No Case for Iraq War, Says UN Chief


By David Usborne and Marie Woolf

January 1, 2003

Kofi Annan, the United Nations secretary general, said last night that he saw no justification for a military onslaught against Iraq - at least until the UN inspections chief, Hans Blix, submits a first full report to the Security Council at the end of January.

His remarks were a blunt warning to Britain and the United States that they will need clear evidence of clandestine weapons programmes in Iraq to win support from other nations for any military campaign against Saddam Hussein this winter.

Mr Annan also stated that weapons inspectors in Iraq were working without interference.

His comments stood in contrast to a bellicose end-of-year statement from Tony Blair that Britain should be ready for possible conflict in the Gulf. He said he was ready to take "tough decisions" on dealing with President Saddam "regardless of short-term popularity". Adding that it may become necessary to disarm Saddam "by force", Mr Blair added: "We must confront the issue of Iraq and weapons of mass destruction because to fail to do so would make the world a very dangerous place in the future, with countries free to flout the will of the United Nations." The US also continues to give the impression of preparing for near-certain war.

Mr Blix has until 27 January to give the UN Security Council a first comprehensive report on the progress of inspections in Iraq. In the next four weeks, inspections in Iraq are likely to intensify with additional manpower as well as eight newly delivered helicopters to give inspectors more mobility.

But alarm is growing in London and Washington as it becomes clear that the work already done by inspectors has failed to pick up any prohibited weapons activity, making the political task of justifying an armed invasion to the UN immeasurably harder. The changing membership of the Security Council is also a stumbling block for military action. Germany is among five countries taking non-permanent seats on the Security Council today for a two-year term and it has made clear its misgivings about war, vowing that its troops would not participate.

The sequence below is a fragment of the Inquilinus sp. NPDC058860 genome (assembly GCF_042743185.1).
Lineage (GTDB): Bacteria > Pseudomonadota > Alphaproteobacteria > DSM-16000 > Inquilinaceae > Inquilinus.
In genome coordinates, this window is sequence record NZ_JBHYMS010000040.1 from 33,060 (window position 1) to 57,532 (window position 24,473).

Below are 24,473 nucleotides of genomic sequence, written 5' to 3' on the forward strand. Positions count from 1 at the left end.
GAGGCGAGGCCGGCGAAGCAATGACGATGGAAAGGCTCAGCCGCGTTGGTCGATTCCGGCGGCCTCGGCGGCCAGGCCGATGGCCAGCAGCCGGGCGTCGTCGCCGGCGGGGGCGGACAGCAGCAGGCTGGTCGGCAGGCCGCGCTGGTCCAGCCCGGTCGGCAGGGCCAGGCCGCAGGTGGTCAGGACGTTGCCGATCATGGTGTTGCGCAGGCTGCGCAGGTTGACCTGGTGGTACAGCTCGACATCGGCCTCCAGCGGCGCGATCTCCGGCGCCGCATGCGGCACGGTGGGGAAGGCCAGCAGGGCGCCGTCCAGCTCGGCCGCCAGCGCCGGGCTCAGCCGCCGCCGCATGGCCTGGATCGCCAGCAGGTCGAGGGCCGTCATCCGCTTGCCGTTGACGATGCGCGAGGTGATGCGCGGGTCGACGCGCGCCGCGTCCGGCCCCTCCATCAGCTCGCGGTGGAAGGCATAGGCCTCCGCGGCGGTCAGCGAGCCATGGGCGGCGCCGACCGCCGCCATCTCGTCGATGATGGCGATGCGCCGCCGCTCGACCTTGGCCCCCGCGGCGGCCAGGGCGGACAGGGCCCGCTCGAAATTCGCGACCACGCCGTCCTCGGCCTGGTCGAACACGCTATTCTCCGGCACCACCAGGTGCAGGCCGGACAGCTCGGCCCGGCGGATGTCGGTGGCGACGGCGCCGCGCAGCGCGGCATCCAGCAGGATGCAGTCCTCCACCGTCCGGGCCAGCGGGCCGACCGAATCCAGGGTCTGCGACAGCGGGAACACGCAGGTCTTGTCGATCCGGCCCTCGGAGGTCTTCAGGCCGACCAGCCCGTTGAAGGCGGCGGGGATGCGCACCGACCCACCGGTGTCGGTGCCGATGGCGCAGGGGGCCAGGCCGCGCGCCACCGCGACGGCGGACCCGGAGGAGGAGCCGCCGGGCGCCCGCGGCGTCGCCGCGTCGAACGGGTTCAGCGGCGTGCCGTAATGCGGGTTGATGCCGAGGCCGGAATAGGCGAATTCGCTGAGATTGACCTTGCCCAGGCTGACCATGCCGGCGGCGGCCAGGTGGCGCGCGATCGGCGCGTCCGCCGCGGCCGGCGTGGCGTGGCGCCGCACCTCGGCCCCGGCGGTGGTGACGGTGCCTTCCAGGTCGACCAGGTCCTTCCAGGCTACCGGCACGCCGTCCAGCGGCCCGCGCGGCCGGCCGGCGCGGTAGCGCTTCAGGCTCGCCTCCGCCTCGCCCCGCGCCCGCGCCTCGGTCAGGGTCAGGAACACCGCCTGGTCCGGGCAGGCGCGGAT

The absence of incriminating evidence of clandestine weapons programmes in Iraq was made clear yesterday by one of the inspectors. "We haven't found one iota of concealed material yet," he told the Los Angeles Times. He said there was "zilch" to report to the Security Council at the end of January, but conceded that the failure to find anything may signify the Iraqis' concealment skills.

"Even if they open all the doors in Iraq for us and keep them open 24 hours a day, we won't be able to find a black cat in a dark room, especially if it is not there," he said, drawing attention to the inspectors' frustration with the lack of intelligence being provided by Britain and the US. "We need information.

We need help. We need intelligence reports - if they exist."

London and Washington face an uphill task in convincing other UN members to support a war if Mr Blix returns to the Security Council on 27 January with nothing to show from the inspections and Iraq has given the impression of fully cooperating. Mr Annan stressed that nothing has emerged to justify launching a war before the 27 January report. Speaking to Israel's Army Radio, he said: "I really do not see any basis for an action until then, particularly as the inspectors are able to carry out their work in an unimpeded manner".

If Mr Blix fails to find hard evidence of prohibited weapons activity, he will almost certainly be pressed by the US to identify Iraqi scientists who know of concealed weapons. He may also be asked to take them out of Iraq for questioning, even though scientists who provide any information run the risk of severe punishment, or death, if they return to Iraq.

More Information on the Threat of War Against Iraq

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